Cemetery barrier built to protect the graves of babies after flooding 

The new barrier will be able to withstand a one in 75 year flood to protect the area following flooding at Christmas.

New cemetery barrier built to protect the graves of babies after flooding in Bathgate LDRS

A new flood defence barrier to protect the graves of babies in Bathgate cemetery is being built following a Christmas flooding incident.

The new barrier will be able to withstand a one in 75 year flood, councillors were told this week.

Parts of the graveyard close to Bathgate Water- the Bog Burn- were submerged following heavy rain on 29 December when almost 30% of the month’s rain fell in one night.

What was particularly upsetting to many in the town was that the area worst hit contained the graves of babies.

A notice of the work being carried out was attached to the cemetery gates.LDRS

Councillors on the town’s Local Area Committee heard that work was almost complete on a new bund – a flat-topped earthwork which acts as a physical barrier between the cemetery and banks of the burn.

A report to the committee by the council Flood Risk Management team explained: “Works are currently on site to construct the bund to help mitigate future river flooding and is due to be completed early March 2022. The purpose of the bund is to  direct flood water to a point downstream in an effort to reduce the risk.”

Chairing the meeting, Councillor Harry Cartmill said: “The flooding issue caused a lot of heartache in the town. It was the children’s part of the cemetery that was flooded, the second time it’s happened.”

Ronnie Fisher, the council’s Design Engineering  Manager answered questions from Councillor Cartmill on funding for wider works to improve  water flow through Bathgate around the Bog Burn.

There are long term plans to improve the area as a nature park and create flood mitigation measures as part of that work. The work is a partnership with the council and other bodies including the Forth Rivers Trust and SEPA.

Councillor Cartmil asked Fraser Keast, a Flood Risk Management Engineer with the council: “If we did get another flooding, God Forbid we won’t,  on the lines of what we had would these barriers withstand that, or could we potentially have other flooding issues. Would you be confident  in saying it  has been addressed?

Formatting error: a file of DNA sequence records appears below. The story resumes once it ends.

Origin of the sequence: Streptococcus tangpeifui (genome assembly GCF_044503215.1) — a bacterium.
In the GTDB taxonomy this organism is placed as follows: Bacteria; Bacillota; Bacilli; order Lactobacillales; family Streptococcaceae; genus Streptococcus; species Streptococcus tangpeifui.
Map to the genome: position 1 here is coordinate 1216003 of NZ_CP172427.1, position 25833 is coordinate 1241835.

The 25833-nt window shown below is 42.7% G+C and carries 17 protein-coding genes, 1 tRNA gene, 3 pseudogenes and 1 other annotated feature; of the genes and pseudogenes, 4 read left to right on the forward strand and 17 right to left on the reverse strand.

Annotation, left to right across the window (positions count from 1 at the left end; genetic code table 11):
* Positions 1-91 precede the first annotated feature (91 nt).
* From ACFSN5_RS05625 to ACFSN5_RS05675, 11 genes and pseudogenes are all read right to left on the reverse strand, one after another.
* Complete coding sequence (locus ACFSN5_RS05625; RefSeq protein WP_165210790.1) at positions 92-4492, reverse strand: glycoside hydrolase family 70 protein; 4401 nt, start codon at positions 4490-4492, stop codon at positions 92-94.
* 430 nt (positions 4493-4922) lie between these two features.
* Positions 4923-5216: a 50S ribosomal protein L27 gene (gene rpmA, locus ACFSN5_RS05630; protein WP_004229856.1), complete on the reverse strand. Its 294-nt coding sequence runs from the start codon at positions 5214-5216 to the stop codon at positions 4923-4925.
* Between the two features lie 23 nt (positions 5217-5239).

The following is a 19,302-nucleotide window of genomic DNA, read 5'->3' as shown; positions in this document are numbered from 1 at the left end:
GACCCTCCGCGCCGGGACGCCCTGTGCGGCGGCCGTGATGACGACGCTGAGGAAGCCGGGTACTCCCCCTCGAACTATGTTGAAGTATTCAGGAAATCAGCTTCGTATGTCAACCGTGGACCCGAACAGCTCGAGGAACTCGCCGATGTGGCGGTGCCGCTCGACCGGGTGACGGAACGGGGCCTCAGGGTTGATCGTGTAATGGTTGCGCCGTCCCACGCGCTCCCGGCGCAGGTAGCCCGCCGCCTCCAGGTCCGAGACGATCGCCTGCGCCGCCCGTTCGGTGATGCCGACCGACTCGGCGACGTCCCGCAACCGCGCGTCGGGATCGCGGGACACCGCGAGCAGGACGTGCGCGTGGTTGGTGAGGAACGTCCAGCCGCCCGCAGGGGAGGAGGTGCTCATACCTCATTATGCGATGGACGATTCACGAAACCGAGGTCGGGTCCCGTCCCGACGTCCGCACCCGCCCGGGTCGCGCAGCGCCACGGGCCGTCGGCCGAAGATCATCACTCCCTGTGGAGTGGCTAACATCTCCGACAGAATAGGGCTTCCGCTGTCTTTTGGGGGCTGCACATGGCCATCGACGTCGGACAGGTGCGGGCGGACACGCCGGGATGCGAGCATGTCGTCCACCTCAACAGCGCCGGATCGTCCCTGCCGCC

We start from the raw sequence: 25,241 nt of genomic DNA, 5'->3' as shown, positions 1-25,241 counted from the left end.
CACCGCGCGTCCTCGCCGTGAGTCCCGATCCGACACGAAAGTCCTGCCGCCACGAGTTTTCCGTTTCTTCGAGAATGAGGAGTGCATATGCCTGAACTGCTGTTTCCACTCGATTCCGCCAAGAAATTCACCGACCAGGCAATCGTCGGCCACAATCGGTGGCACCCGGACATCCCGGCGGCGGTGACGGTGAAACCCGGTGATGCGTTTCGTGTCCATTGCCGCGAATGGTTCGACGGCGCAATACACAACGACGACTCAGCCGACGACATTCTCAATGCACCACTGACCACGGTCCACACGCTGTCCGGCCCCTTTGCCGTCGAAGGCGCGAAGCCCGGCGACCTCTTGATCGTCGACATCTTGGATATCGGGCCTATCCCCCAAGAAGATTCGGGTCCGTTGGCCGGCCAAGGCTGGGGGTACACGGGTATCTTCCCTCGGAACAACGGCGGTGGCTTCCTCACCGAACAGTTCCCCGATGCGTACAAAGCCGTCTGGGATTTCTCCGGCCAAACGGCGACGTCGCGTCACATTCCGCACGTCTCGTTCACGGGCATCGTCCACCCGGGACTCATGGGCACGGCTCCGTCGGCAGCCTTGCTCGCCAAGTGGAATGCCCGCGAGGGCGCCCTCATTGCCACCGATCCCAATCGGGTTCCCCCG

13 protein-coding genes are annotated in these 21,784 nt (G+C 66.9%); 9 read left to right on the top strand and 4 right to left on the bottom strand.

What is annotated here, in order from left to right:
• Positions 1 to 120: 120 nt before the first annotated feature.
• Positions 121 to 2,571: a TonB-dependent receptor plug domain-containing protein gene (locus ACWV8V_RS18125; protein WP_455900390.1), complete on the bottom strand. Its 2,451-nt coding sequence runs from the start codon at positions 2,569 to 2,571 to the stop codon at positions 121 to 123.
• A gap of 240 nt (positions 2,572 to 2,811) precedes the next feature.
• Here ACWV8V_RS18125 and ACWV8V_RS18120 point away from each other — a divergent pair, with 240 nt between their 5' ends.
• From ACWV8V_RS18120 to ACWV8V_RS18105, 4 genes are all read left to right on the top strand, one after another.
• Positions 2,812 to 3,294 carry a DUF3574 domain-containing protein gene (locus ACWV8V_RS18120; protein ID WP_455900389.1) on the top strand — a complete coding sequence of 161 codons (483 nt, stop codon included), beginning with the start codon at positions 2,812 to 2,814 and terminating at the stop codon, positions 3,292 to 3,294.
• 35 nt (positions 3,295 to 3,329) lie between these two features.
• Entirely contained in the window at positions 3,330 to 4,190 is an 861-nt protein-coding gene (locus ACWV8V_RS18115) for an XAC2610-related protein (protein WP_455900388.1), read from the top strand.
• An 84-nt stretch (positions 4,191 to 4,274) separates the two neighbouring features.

Mr Keast told the meeting: “Every flooding event is different so a storm will be classed as a one in 50 or a one in 75, or one in 100 year event. When this project went out to consultants it came back as a one in 75 year design so it should sustain. If we had a one in 100 year event  the bund would be overtopped. If there’s a one in 50 event the water wouldn’t come over the wall.”

Engineers have to deal with surface water run off at the cemetery and this adds to water levels in the watercourse.

The December flooding was a combination of both out-of-bank flows from Bathgate Water but also by the accumulation of surface water run-off from higher areas of ground within the cemetery.

Meadow park pitches, across the other side of Bathgate water, were also flooded. As this area  is treated as natural floodplain however it will not see any flood defences built.

Flooding hit many areas in West Lothian when after weeks of low temperatures and frozen ground, ice melt and rainfall led to saturated ground

Data from the Scottish Environment Protection Agency’s (SEPA) rain gauges at  Slamannan and  Harperrig reflect this with 70% of December’s rain falling over the last week of the month.

The intensity of the rainfall on December 29 equated to 35.6mm of rain falling at the Slamannan rain gauge, this equates to 27% of December monthly rainfall. In spite of the intensity of flooding the council did not receive any reports of homes or businesses affected.

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